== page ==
We are committed to full transparency in our mission to make the world smarter, happier, & richer. Offers on MyWalletHero may be from our partners – it’s how we make money – and we have not reviewed all available products and offers. That transparency to you is core to our editorial integrity, which isn’t influenced by compensation. Learn more here.
Financial planning may not be a top priority for the millions of Brits who will travel abroad in 2019. Although contemplating how goods and services will be paid for while on holiday may not seem particularly exciting, doing so can make a significant difference to an individual’s overall experience.
For example, focusing on how goods and services will be paid for can save significant sums of money. Meanwhile, contingency planning may also help to create a smoother and more enjoyable experience.
With that in mind, here are a few areas to consider before an international trip. These suggestions could prove relatively straightforward and worthwhile. They could even help to make that trip abroad more enjoyable.
Obtain a no-foreign-fee credit card
While 32 million people in the UK have a credit card, many of them are unaware of the additional charges that credit card issuers often levy when a card is used abroad. Many credit cards charge a non-sterling transaction fee of around 3%. Even for an individual who is abroad for a relatively short time, the cost of using a credit card that has foreign transaction fees can quickly become significant.
To avoid foreign transaction fees, it may be worth considering a travel credit card; these cards generally do not charge the cardholder a fee for international usage. Such a card could be used as a second credit card exclusively for international purchases.
In many cases, travel credit cards use the Mastercard or Visa exchange rate. Cardholders should therefore obtain a relatively attractive exchange rate, and the card itself should be widely accepted.
Pack some cash
While credit card acceptance has increased significantly in recent years, a number of retailers may still require cash to be used. This is the case in the UK and in many other countries, where independent retailers may be unwilling to pay the fees associated with accepting a credit card, for example.
As a result, it is logical for travellers to carry a modest amount of cash when abroad, to provide financial flexibility. If the amount they carry is within their travel insurance cover limit, losing cash while on holiday may not prove to be a costly event.
Plan for contingencies
If the worst does happen and a wallet or purse is lost while abroad, having contingency plans in place could be a worthwhile move. Although losing a wallet or purse only happens to a minority of international travellers, contingency plans could help to make a stressful situation less challenging.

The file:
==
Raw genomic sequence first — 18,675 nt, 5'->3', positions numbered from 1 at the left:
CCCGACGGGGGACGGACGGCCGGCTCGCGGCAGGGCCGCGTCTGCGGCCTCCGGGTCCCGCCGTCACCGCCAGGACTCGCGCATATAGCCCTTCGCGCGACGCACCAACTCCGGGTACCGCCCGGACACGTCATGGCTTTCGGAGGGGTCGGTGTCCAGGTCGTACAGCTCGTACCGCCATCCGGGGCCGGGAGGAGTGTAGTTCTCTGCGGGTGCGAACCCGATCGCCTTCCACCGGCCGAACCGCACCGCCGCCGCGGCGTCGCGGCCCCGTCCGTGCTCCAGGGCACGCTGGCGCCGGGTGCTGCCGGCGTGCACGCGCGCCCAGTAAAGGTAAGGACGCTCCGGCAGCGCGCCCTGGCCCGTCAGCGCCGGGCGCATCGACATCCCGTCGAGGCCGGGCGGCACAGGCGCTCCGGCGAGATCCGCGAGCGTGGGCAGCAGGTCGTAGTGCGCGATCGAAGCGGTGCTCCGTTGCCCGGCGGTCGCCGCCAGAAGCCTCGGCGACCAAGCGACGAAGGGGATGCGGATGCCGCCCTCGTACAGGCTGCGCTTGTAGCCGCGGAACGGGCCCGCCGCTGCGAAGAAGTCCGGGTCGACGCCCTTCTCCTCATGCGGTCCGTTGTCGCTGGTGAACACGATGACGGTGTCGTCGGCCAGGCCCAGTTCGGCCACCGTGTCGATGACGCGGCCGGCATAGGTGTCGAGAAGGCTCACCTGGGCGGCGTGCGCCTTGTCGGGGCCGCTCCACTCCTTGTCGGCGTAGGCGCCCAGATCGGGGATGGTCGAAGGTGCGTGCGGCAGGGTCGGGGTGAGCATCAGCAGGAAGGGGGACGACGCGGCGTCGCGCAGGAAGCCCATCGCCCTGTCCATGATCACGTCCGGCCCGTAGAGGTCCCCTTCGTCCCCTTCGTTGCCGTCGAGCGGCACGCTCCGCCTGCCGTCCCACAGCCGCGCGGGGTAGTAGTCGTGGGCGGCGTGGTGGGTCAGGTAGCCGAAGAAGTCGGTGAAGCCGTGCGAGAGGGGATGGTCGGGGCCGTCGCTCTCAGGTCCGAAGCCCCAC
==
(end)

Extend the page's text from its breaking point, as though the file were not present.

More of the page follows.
For example, having the contact details of credit card issuers may be a prudent step to take. This will allow the relevant cards to be cancelled and replacements sent out. Similarly, having details of a travel insurance provider could help to speed up a potential claim. Keeping such details in a locked safe in a hotel room may be a good idea. In any case, keeping the details separate from a wallet or purse and ensuring they do not include sensitive information (such as a PIN) is crucial.
While focusing on the financial aspects of international travel may not be a particularly enthralling idea for many people, doing so can lead to lower costs and a less stressful trip. Using the right credit card, having a modest amount of cash on hand and having important details about insurance and credit card companies could lead to a more enjoyable trip abroad.
If you’re looking for more ways to make your money work for you, why not sign up for MyWalletHero’s email newsletter? You’ll receive our team’s top money-saving tips, lifestyle hacks and handy personal finance ‘must-knows’ – delivered straight to your inbox…
Just enter your email address below to sign up now:
The Motley Fool receives compensation from some advertisers who provide products and services that may be covered by our editorial team. It’s one way we make money. But know that our editorial integrity and transparency matters most and our ratings aren’t influenced by compensation. Learn more here. The statements above are The Motley Fool’s alone and have not been provided or endorsed by bank advertisers. John Mackey, CEO of Whole Foods Market, an Amazon subsidiary, is a member of The Motley Fool’s board of directors. The Motley Fool UK has recommended Barclays, Hargreaves Lansdown, HSBC Holdings, Lloyds Banking Group, Mastercard, and Tesco.